Defining the book's boundary around the sexual orientation of gay men and lesbians does not address exactly what "gay" or "lesbian" means, however. Does it mean someone who engages in same-sex sexual behavior? Someone who fantasizes about such acts? Someone who will identify himself or herself as gay or lesbian? Historians and anthropologists have shown that sexual activity between two people of the same sex has occurred throughout history and in many (if not all) cultures, but the social meaning and interpretation of that behavior has varied considerably. In ancient Greece, for example, sexual relations between two men were acceptable under certain circumstances related to the class status of those involved and to the actual role taken by each man during the act. Historians continue to debate to what extent we should call such men "gay" from a modern perspective (see articles in Stein 1990). Even today, in some cultures a man who is always the insertive partner in same-sex anal intercourse is still considered heterosexual (Almaguer 1991).

A recent study of sexual behavior in the United States demonstrates that while some people could be measured as "gay" by all possible definitions involving behavior, desire, and self-identity, others might engage in or have some desire to engage in same-sex sexual behavior but would not call themselves "gay" (Laumann et al. 1994). People classified as "gay" under any of those three definitions could face social stigma and, therefore, social sanctions, but researchers must be conscious of potentially differential effects. A fantasy that is never acted upon is not likely to have the same social consequences as publicly identifying oneself as gay.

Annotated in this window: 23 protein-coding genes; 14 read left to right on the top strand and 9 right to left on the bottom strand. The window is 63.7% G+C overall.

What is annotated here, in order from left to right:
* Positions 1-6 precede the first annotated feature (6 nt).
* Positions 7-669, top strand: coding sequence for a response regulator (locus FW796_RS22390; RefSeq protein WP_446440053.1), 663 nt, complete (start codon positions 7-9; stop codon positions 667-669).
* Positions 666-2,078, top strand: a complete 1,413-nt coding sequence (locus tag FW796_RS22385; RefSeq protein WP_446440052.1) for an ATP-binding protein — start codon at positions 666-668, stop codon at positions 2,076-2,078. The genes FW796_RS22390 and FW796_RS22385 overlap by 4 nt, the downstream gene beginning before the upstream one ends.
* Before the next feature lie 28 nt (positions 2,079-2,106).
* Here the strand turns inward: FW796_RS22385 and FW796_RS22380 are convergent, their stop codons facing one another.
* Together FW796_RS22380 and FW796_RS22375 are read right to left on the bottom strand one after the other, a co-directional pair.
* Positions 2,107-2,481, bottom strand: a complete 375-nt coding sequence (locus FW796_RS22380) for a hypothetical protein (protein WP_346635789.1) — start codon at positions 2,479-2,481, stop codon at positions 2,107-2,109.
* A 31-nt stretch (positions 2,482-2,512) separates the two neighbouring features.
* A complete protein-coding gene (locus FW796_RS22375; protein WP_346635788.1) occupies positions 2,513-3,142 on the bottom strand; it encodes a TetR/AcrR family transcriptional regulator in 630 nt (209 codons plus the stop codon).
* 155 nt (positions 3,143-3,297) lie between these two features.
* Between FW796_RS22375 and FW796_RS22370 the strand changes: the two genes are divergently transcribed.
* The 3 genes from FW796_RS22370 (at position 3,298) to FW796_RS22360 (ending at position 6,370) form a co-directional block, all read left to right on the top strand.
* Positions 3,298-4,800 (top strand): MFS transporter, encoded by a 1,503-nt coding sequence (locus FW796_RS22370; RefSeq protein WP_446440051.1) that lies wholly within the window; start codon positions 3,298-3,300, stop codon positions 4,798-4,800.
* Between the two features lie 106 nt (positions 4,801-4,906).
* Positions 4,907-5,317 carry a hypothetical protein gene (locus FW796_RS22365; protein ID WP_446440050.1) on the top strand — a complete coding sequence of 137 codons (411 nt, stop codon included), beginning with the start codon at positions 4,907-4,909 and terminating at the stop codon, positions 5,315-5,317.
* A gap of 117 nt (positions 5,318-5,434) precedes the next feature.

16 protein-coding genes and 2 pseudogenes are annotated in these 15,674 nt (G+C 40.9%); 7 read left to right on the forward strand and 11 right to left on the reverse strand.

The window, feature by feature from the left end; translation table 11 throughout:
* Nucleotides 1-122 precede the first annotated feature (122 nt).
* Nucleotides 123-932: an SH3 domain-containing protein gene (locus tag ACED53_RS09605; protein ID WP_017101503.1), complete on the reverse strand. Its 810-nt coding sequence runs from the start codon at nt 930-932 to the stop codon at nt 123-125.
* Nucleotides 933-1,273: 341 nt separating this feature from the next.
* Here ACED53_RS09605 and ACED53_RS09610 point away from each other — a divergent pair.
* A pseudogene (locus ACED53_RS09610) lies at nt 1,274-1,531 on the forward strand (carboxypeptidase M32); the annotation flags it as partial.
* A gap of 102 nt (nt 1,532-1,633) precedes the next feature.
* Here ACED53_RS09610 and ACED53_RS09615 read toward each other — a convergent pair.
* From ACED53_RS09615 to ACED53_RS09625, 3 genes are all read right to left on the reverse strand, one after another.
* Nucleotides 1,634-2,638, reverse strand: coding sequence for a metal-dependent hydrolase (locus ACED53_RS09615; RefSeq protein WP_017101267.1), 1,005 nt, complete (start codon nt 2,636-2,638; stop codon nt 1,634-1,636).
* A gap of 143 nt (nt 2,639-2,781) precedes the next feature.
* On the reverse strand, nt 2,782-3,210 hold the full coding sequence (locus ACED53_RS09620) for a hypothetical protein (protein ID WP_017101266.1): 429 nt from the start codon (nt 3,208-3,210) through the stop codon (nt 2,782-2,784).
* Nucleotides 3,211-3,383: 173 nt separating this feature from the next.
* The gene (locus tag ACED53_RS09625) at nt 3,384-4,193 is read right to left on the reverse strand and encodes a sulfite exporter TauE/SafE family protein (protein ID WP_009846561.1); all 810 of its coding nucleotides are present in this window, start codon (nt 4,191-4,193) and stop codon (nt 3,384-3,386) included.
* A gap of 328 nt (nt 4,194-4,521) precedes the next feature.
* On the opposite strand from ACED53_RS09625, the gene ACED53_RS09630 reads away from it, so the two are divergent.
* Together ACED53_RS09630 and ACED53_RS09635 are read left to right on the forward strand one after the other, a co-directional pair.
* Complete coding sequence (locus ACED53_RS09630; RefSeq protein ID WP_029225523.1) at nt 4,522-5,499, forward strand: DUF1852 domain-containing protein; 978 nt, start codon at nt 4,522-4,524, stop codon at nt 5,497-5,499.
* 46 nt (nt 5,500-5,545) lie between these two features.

Another tough question is how to find gay people, however defined, when those characteristics are not directly observable. Relying on self-reported behavior or identity means that if some people do not answer survey questions honestly, as might happen if closeted survey respondents fear discovery by a boss or family member, then survey results are suspect. Just as important, the places that researchers can relatively easily find gay people, such as gay bars, gay organizations, or gay newspaper readerships, might attract a group of gay people who are quite different from other people also defined as gay by the same kind of definition but who do not congregate in the same social spaces. Surveys of those groups of gay people might be biased in the sense that the people surveyed are wealthier or less likely to have children than the average gay person.